Or another simple question: Why do we have Combatant Commanders?  This is a model drawn from WWII, made formal and deeply rooted as the result of the Cold War.  Both are over.  Why does the establishment linger?  And if we are to have a pro-consul per region, why a military officer?  Why not a senior civilian with a military adviser?

Despite the comment above on commissions, there is one commissioner that needs to engage to follow up on the dialogue that President Eisenhower began.  To echo Cohen’s argument, that commissioner is the President, now and all his colleagues as former presidents.  The immediate demands of the office generally overwhelm the ability of presidents to deal in grand issues, which is one reason why Eisenhower made his observations at the end of his tenure.  It needs to begin the tenure and sustain itself through successive presidents, regardless of party.  It needs presidents to engage members of Congress in the discussion.  It needs leadership and patience and a serious, sustained dialogue with the public.


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11 Responses to “Militarization and the Implications of Eisenhower’s Prescience”

  1. #1 |  Militarization and the Implications of Eisenhower’s Prescience « Ducks and Economics | 

    […] Cross-posted at The Agitator. […]

  2. #2 |  Mike T | 

    One of the biggest reasons for the size of the military establishment is the unwillingness of Congress to reform the civil service. The era of the underpaid civil servant who traded higher pay for job security has ended; the civil service pay is comparable or superior to most private sector jobs (especially when adjusted for work hours and expectations). All civilian employees of the federal government, especially DoD, should be transitioned to at-will employment.

    You could probably cut a few hundred thousand government contractor jobs by shifting to an at-will employment program. By allowing federal agencies to directly hire new talent and fire bad employees with the same ease as private companies, you would get rid of the main justification for having government contracting outside of materiel production.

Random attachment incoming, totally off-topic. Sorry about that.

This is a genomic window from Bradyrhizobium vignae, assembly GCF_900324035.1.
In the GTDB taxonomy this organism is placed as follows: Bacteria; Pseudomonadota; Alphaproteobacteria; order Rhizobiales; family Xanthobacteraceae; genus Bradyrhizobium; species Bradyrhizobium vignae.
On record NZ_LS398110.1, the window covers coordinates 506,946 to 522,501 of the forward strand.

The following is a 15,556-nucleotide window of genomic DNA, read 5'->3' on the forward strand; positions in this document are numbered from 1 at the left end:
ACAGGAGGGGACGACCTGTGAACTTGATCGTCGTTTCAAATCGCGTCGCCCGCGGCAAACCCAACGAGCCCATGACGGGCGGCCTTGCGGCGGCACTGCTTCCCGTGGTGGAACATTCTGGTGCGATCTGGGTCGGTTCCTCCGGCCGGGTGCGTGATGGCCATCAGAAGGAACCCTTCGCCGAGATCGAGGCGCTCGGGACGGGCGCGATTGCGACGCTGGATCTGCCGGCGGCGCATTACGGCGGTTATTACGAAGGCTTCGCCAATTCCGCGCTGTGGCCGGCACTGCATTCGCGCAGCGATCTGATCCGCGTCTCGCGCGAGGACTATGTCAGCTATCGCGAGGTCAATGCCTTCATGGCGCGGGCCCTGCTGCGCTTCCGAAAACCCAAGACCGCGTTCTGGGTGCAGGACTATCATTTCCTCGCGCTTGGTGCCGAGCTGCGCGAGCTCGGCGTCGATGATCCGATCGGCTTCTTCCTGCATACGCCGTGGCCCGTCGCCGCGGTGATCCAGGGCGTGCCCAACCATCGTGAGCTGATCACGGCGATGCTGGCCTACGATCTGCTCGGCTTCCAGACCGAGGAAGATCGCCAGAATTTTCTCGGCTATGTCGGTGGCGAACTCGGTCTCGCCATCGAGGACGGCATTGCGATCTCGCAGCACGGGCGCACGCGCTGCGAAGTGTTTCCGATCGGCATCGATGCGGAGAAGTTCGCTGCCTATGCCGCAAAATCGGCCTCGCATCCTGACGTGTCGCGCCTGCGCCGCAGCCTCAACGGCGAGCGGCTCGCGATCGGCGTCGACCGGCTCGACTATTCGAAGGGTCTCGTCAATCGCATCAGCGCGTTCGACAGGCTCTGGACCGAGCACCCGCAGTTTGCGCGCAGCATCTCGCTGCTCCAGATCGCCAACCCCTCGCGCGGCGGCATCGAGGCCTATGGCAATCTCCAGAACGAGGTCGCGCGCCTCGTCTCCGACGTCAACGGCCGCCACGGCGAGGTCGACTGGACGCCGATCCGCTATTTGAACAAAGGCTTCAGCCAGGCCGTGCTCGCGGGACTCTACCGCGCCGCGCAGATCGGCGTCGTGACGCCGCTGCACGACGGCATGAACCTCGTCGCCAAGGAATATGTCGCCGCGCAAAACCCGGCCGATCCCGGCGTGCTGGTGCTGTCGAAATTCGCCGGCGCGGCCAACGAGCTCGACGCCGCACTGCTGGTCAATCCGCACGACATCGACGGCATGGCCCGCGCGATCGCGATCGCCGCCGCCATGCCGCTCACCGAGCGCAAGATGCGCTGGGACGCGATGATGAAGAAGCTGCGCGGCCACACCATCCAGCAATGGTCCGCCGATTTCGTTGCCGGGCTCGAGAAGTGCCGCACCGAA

I don’t suspect this will happen mainly because the dirty little secret is that the military and DoD at large have been turned into jobs programs by people across the spectrum. Not the uniformed military in most cases, but its contracting support apparatus as well as much of the civilian support agencies. Reforming the employment and procurement processes would result in a holocaust of jobs…

  3. #3 |  Michael S | 

    In terms of Eisenhower’s prescience, you might want to check out the “Why We Fight” political documentary.

  4. #4 |  Leon Wolfeson | 

    @2 – But not when adjusted for qualifications, like most countries.

    And of course you want more fire-at-will employment, gotta make sure that productivity is depressed. There’s plenty of evidence of that, and basically none of the “gains” you claim.

  5. #5 |  Mike T | 

    And of course you want more fire-at-will employment, gotta make sure that productivity is depressed.

    It would not be possible to depress the productivity of large segments of the federal government more than they already are under this employment regime short of tying them to their chairs and making them watch sitcoms all day.

  6. #6 |  Marty | 

    this looks good- I’ll dig in when I get home.

  7. #7 |  Weird Willy | 

    “This is not a story, yet, of sinister conspirators.”

    I immediately began to discount Olsen’s analytical ability upon reading this.

  8. #8 |  Leon Wolfeson | 

    @5 – Ah yes, anyone who’s in public service is by definition EVIL in your view. Typical stereotyping of people doing their jobs, then you wonder when you’re hostile to them why they don’t bend over backwards for you.

    It’s basically a conspiracy theory you’re pushing.

  9. #9 |  Doc Merlin | 

    I’m not sure why you use the word “militarization” this isn’t new, and cops have always been a sort of standing army.

  10. #10 |  history buff | 

    Let’s be realistic. Politicians have lied to the public to hype every war-mongering fraud for the past 130 years. Pearl was a set-up. D.C. had broken the Japanese Purple code 17 months prior to the attack. The U.S. has had a standing army in time of undeclared war only since 1945 and the result has been constant war. Read JFK, AND THE UNTHINKABLE by James Douglas and find the pressure used by the military for war, or review what the CIA has done to overthrow non-compliant nations for the past 60 years with military hardware. The military is now being utilized to support local police to enforce United Nations mandates (New World Order) and neither of the political parties object.

  11. #11 |  JamesAt17 | 

    What was Eisenhower really thinking when he said these things? Was he trying to make amends for the mass murder he caused after the end of WW 2? The blood of up to 10 million or more was on his hands and his orders were to let it happen. Look it up. You will find a lot of info on what I am talking about.